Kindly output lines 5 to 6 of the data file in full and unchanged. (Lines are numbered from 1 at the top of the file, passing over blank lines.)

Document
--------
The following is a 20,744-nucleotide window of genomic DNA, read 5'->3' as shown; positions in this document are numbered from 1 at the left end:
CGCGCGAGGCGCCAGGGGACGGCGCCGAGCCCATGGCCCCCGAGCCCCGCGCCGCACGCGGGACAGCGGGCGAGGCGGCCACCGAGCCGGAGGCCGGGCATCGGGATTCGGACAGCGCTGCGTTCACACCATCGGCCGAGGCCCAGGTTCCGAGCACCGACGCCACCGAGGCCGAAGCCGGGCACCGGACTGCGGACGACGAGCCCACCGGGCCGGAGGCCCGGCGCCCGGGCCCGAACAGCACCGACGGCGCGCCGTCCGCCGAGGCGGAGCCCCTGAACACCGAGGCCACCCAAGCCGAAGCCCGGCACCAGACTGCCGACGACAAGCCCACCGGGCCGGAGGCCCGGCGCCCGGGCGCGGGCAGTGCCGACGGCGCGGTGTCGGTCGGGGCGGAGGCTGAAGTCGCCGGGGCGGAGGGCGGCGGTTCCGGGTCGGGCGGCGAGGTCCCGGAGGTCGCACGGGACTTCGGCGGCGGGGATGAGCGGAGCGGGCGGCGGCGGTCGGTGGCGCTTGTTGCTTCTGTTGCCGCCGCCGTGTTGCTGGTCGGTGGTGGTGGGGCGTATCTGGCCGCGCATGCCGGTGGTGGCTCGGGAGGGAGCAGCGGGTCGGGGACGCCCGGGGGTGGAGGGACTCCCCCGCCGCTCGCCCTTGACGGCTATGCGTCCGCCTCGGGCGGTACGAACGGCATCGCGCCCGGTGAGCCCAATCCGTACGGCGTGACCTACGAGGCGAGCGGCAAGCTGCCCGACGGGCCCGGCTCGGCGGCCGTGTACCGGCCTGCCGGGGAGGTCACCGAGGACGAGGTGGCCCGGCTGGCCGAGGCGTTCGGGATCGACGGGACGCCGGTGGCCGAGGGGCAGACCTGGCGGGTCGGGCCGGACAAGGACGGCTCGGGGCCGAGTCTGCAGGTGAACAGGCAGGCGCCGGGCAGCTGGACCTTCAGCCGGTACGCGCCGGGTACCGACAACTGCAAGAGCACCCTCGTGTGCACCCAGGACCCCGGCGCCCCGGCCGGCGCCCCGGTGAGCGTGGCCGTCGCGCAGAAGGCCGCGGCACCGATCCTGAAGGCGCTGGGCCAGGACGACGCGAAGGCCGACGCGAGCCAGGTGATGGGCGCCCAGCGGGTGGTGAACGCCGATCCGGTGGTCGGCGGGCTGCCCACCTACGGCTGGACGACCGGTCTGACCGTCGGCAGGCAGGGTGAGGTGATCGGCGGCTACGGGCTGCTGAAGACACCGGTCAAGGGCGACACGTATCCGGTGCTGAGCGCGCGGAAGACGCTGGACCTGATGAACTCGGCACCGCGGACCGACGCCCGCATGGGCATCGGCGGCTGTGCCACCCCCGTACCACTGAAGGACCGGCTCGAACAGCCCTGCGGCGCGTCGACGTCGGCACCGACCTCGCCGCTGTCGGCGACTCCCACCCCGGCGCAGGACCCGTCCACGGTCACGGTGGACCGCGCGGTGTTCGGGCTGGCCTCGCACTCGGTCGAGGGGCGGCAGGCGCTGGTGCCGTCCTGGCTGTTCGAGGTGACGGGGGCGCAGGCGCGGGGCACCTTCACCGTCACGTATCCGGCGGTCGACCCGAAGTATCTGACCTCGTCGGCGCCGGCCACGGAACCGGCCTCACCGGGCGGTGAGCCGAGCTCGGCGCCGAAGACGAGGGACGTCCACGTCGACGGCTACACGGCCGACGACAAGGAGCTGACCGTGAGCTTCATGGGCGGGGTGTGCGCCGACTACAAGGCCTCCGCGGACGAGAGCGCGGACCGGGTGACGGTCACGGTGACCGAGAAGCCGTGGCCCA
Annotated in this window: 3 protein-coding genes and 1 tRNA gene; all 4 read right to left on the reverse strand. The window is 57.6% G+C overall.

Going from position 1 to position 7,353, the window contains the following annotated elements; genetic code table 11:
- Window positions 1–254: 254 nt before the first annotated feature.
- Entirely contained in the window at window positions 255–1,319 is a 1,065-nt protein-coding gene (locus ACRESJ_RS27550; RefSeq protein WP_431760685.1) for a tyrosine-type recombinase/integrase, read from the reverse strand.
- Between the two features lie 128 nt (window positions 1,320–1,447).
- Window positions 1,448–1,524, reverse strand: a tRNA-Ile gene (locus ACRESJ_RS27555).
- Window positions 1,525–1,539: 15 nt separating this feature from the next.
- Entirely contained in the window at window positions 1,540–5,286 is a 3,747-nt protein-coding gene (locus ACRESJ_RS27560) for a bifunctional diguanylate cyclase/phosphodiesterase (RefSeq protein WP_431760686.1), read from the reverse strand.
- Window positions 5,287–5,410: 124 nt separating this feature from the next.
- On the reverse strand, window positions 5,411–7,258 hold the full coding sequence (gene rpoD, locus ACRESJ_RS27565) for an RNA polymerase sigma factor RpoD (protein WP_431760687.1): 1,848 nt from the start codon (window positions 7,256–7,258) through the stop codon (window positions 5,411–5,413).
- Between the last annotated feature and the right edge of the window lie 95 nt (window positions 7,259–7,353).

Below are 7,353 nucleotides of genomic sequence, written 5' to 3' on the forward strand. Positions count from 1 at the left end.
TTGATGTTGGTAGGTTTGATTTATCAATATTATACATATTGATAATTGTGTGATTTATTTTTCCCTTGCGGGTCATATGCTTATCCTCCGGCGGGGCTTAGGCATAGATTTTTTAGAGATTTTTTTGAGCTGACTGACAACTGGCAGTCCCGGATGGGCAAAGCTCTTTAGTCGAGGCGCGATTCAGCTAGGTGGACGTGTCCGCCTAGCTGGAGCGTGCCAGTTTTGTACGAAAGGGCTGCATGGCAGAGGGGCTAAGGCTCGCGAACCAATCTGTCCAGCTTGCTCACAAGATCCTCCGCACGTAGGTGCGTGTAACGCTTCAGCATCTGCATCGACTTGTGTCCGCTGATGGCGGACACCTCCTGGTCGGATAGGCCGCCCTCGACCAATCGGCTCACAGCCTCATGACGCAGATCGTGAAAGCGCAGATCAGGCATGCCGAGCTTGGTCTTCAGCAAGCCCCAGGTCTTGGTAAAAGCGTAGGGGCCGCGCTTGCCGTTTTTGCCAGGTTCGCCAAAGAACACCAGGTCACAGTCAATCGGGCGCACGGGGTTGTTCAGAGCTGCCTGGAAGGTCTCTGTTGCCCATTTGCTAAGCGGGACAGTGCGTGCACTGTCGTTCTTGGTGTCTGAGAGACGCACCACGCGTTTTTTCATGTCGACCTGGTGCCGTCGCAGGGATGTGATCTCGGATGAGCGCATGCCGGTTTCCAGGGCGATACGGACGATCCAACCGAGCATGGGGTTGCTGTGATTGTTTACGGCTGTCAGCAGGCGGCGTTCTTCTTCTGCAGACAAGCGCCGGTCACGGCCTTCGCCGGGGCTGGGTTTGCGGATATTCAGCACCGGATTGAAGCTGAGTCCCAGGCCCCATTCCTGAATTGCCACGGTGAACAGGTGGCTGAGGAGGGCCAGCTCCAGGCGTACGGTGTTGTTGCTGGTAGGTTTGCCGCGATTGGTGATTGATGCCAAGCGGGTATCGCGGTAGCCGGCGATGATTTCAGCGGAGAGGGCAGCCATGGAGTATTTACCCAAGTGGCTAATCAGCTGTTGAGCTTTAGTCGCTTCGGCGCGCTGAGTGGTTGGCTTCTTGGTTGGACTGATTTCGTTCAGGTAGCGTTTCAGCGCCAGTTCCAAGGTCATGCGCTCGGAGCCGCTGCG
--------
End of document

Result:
- Window positions 1–254: 254 nt before the first annotated feature.
- Entirely contained in the window at window positions 255–1,319 is a 1,065-nt protein-coding gene (locus ACRESJ_RS27550; RefSeq protein WP_431760685.1) for a tyrosine-type recombinase/integrase, read from the reverse strand.